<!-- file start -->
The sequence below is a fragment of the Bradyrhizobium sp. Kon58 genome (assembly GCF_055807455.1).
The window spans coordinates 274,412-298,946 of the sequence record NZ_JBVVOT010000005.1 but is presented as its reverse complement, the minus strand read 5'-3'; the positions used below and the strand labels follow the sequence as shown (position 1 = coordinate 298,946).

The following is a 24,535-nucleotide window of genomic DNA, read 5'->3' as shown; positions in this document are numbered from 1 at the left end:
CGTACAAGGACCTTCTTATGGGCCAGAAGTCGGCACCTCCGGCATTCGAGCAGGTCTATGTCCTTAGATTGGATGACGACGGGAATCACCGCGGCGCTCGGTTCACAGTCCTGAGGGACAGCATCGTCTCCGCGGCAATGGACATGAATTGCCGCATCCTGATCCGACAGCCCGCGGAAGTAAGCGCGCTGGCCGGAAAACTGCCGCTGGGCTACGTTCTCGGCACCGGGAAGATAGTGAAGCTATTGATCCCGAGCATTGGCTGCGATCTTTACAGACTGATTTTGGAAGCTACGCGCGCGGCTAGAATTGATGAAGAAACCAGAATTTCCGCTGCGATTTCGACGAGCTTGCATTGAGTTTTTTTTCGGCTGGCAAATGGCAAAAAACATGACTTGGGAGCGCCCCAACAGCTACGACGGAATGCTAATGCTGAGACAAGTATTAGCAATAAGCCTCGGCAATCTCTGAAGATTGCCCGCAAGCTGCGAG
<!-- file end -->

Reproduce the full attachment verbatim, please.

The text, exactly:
The sequence below is a fragment of the Bradyrhizobium sp. Kon58 genome (assembly GCF_055807455.1).
The window spans coordinates 274,412-298,946 of the sequence record NZ_JBVVOT010000005.1 but is presented as its reverse complement, the minus strand read 5'-3'; the positions used below and the strand labels follow the sequence as shown (position 1 = coordinate 298,946).

The following is a 24,535-nucleotide window of genomic DNA, read 5'->3' as shown; positions in this document are numbered from 1 at the left end:
CGTACAAGGACCTTCTTATGGGCCAGAAGTCGGCACCTCCGGCATTCGAGCAGGTCTATGTCCTTAGATTGGATGACGACGGGAATCACCGCGGCGCTCGGTTCACAGTCCTGAGGGACAGCATCGTCTCCGCGGCAATGGACATGAATTGCCGCATCCTGATCCGACAGCCCGCGGAAGTAAGCGCGCTGGCCGGAAAACTGCCGCTGGGCTACGTTCTCGGCACCGGGAAGATAGTGAAGCTATTGATCCCGAGCATTGGCTGCGATCTTTACAGACTGATTTTGGAAGCTACGCGCGCGGCTAGAATTGATGAAGAAACCAGAATTTCCGCTGCGATTTCGACGAGCTTGCATTGAGTTTTTTTTCGGCTGGCAAATGGCAAAAAACATGACTTGGGAGCGCCCCAACAGCTACGACGGAATGCTAATGCTGAGACAAGTATTAGCAATAAGCCTCGGCAATCTCTGAAGATTGCCCGCAAGCTGCGAG